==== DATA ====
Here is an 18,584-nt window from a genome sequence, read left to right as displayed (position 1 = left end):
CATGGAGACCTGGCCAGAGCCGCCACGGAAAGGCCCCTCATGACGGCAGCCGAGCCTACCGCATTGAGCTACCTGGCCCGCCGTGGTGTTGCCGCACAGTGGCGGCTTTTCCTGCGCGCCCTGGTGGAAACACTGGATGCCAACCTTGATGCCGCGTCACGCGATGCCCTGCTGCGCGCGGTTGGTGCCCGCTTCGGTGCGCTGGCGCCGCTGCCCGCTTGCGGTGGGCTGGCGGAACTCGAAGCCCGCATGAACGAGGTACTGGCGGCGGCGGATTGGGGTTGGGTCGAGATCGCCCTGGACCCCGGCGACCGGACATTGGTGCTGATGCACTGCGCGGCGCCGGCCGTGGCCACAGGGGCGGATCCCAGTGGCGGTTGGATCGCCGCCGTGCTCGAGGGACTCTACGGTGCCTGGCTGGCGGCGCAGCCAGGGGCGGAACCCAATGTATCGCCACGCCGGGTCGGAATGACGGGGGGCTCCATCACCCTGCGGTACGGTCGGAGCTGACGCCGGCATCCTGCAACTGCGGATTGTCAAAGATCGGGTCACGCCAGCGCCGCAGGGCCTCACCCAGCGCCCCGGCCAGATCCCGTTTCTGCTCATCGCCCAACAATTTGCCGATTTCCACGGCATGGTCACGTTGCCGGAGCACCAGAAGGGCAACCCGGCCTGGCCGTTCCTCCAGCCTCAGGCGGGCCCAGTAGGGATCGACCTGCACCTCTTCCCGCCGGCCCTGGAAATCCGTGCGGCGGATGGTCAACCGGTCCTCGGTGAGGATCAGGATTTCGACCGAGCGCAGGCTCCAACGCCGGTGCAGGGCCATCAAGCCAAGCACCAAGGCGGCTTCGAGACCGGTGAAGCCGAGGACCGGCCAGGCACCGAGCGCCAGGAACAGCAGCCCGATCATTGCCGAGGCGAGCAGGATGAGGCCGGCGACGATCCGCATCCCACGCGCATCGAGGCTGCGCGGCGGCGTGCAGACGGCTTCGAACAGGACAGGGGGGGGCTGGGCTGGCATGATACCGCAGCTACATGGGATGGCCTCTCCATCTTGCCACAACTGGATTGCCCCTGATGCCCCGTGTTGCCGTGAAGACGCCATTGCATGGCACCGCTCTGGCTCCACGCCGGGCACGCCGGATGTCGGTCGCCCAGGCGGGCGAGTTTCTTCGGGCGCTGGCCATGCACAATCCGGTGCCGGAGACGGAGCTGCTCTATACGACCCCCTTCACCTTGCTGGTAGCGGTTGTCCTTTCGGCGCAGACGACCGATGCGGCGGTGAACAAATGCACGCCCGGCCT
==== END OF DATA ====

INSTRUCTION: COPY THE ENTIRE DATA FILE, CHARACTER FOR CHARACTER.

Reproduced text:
Here is an 18,584-nt window from a genome sequence, read left to right as displayed (position 1 = left end):
CATGGAGACCTGGCCAGAGCCGCCACGGAAAGGCCCCTCATGACGGCAGCCGAGCCTACCGCATTGAGCTACCTGGCCCGCCGTGGTGTTGCCGCACAGTGGCGGCTTTTCCTGCGCGCCCTGGTGGAAACACTGGATGCCAACCTTGATGCCGCGTCACGCGATGCCCTGCTGCGCGCGGTTGGTGCCCGCTTCGGTGCGCTGGCGCCGCTGCCCGCTTGCGGTGGGCTGGCGGAACTCGAAGCCCGCATGAACGAGGTACTGGCGGCGGCGGATTGGGGTTGGGTCGAGATCGCCCTGGACCCCGGCGACCGGACATTGGTGCTGATGCACTGCGCGGCGCCGGCCGTGGCCACAGGGGCGGATCCCAGTGGCGGTTGGATCGCCGCCGTGCTCGAGGGACTCTACGGTGCCTGGCTGGCGGCGCAGCCAGGGGCGGAACCCAATGTATCGCCACGCCGGGTCGGAATGACGGGGGGCTCCATCACCCTGCGGTACGGTCGGAGCTGACGCCGGCATCCTGCAACTGCGGATTGTCAAAGATCGGGTCACGCCAGCGCCGCAGGGCCTCACCCAGCGCCCCGGCCAGATCCCGTTTCTGCTCATCGCCCAACAATTTGCCGATTTCCACGGCATGGTCACGTTGCCGGAGCACCAGAAGGGCAACCCGGCCTGGCCGTTCCTCCAGCCTCAGGCGGGCCCAGTAGGGATCGACCTGCACCTCTTCCCGCCGGCCCTGGAAATCCGTGCGGCGGATGGTCAACCGGTCCTCGGTGAGGATCAGGATTTCGACCGAGCGCAGGCTCCAACGCCGGTGCAGGGCCATCAAGCCAAGCACCAAGGCGGCTTCGAGACCGGTGAAGCCGAGGACCGGCCAGGCACCGAGCGCCAGGAACAGCAGCCCGATCATTGCCGAGGCGAGCAGGATGAGGCCGGCGACGATCCGCATCCCACGCGCATCGAGGCTGCGCGGCGGCGTGCAGACGGCTTCGAACAGGACAGGGGGGGGCTGGGCTGGCATGATACCGCAGCTACATGGGATGGCCTCTCCATCTTGCCACAACTGGATTGCCCCTGATGCCCCGTGTTGCCGTGAAGACGCCATTGCATGGCACCGCTCTGGCTCCACGCCGGGCACGCCGGATGTCGGTCGCCCAGGCGGGCGAGTTTCTTCGGGCGCTGGCCATGCACAATCCGGTGCCGGAGACGGAGCTGCTCTATACGACCCCCTTCACCTTGCTGGTAGCGGTTGTCCTTTCGGCGCAGACGACCGATGCGGCGGTGAACAAATGCACGCCCGGCCT